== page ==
Monday, 25 May 2015
I spent some time yesterday with a chap you may or may not have heard of. His name is Stephen J Dubner and, well, I'm a bit of a fan boy. You see, Dubner is one half of the writing partnership - with Steven D Levitt - of the hugely popular and groundbreaking Freakonomics books.
Their partnership began when Dubner, a New York journalist, went to Chicago to write about award-winning economist Steven D Levitt for The New York Times Magazine. Dubner had been reluctant to take the assignment (he was in the middle of writing a book about the psychology of money). Levitt was reluctant to be shadowed by a journalist (but his mother loved the Times Magazine, so he gave in). The article came out, and led to an unexpected partnership. Levitt and Dubner wrote Freakonomics, a book about cheating teachers, bizarre baby names, self-dealing estate agents, and crack-selling mama’s boys. They figured it would sell about 80 copies. Instead, it took up long-term residency on the Times best-seller list, and went on to sell more than 5 million copies in 35 languages. Then they wrote SuperFreakonomics. It too became a worldwide best-seller. Together, the books have sold 7 million copies worldwide. A lot of other stuff happened, too. A blog. A documentary film. A radio show. Not bad for a partnership born of such profound reluctance. In 2014, Levitt and Dubner published their third book, Think Like a Freak – a blueprint for an entirely new way to solve problems. And just recently, they've published How to Rob a Bank - a selection of the best blog posts from the past 10 years.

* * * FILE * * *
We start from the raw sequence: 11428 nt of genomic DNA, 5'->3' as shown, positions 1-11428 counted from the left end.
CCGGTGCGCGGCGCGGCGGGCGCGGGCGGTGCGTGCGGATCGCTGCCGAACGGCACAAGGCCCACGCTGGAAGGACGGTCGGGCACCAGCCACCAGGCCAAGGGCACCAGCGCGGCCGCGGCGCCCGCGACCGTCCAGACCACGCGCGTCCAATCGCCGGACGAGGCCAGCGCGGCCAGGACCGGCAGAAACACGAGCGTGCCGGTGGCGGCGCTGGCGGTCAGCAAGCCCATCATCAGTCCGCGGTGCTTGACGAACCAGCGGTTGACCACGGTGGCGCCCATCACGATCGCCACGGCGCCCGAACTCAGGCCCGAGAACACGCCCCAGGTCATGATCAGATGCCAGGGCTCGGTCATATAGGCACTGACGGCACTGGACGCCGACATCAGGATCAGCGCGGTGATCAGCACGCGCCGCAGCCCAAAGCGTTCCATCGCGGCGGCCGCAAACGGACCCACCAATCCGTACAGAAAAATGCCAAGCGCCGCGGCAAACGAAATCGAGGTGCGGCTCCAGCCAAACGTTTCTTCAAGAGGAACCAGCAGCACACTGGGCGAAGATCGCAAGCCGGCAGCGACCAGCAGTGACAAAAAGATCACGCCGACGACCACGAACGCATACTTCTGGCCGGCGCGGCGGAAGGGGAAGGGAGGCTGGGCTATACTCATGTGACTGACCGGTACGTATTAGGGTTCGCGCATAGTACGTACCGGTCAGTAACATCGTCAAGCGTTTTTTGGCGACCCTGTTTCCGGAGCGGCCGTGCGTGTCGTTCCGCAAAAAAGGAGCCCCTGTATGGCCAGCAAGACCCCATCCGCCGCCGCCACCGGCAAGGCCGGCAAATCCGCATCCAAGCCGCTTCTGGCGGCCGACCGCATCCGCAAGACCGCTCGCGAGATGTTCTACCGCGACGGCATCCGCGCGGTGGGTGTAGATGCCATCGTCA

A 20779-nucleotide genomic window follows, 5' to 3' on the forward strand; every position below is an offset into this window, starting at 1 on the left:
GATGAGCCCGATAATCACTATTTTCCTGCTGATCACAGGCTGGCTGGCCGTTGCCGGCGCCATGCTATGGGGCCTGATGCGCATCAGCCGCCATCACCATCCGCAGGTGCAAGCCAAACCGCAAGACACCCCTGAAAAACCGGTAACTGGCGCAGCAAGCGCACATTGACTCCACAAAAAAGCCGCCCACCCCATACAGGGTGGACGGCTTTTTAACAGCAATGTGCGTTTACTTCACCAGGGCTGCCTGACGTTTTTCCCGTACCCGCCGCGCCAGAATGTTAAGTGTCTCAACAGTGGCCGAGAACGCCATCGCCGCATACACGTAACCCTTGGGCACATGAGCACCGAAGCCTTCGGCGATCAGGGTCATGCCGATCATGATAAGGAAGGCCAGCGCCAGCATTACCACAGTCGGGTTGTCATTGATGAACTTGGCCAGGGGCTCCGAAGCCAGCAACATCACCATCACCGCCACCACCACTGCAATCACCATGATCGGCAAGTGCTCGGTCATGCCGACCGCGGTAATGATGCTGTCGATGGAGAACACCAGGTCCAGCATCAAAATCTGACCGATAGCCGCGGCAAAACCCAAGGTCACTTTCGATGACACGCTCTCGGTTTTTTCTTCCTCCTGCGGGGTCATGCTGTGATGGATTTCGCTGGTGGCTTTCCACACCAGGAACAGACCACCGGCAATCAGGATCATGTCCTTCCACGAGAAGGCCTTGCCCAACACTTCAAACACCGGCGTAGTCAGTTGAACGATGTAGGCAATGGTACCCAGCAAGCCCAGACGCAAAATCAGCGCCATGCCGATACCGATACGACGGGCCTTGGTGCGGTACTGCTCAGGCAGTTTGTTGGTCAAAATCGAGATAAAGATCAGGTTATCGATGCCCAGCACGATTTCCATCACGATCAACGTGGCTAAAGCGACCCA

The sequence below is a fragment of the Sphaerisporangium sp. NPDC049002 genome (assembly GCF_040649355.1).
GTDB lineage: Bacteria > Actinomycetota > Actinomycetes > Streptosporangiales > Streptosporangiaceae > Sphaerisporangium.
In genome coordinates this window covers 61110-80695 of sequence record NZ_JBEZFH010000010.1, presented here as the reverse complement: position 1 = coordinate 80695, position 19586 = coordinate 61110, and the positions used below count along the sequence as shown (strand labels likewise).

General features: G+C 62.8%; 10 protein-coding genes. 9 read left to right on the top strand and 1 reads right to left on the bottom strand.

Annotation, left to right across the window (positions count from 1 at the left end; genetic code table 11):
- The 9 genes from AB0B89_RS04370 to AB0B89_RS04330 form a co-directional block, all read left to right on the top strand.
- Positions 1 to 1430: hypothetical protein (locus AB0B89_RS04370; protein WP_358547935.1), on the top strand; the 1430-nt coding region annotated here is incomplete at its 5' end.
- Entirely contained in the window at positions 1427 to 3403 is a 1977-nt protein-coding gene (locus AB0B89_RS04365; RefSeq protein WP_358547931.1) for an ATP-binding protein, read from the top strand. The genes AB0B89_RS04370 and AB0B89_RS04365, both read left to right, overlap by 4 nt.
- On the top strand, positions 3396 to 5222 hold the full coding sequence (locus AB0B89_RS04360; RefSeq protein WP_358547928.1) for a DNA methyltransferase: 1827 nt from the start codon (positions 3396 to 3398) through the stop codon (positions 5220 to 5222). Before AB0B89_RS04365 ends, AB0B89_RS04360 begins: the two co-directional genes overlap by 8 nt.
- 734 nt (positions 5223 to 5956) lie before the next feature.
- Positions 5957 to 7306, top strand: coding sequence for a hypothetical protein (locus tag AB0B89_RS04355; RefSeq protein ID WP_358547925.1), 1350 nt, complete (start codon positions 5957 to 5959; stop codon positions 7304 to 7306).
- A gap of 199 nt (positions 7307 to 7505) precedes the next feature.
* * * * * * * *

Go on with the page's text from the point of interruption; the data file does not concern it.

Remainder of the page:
When I was a cop, trying to muddle my way through piles of academic papers and business books and trying to find a way to apply psychology and behavioural economics to crime and disorder, Dubner and Levitt's arrival was like the light at the end of the tunnel. Freakonomics had a profound effect on me. Here were two guys thinking the same way as I did, albeit on a larger scale and with grander themes. The book went everywhere with me.
So having the opportunity to spend several hours with Stephen yesterday, to swap stories and experiences, was a complete joy.
They say you shouldn't meet your heroes.
I'm lucky enough to have met most of mine. And I'm so pleased I have.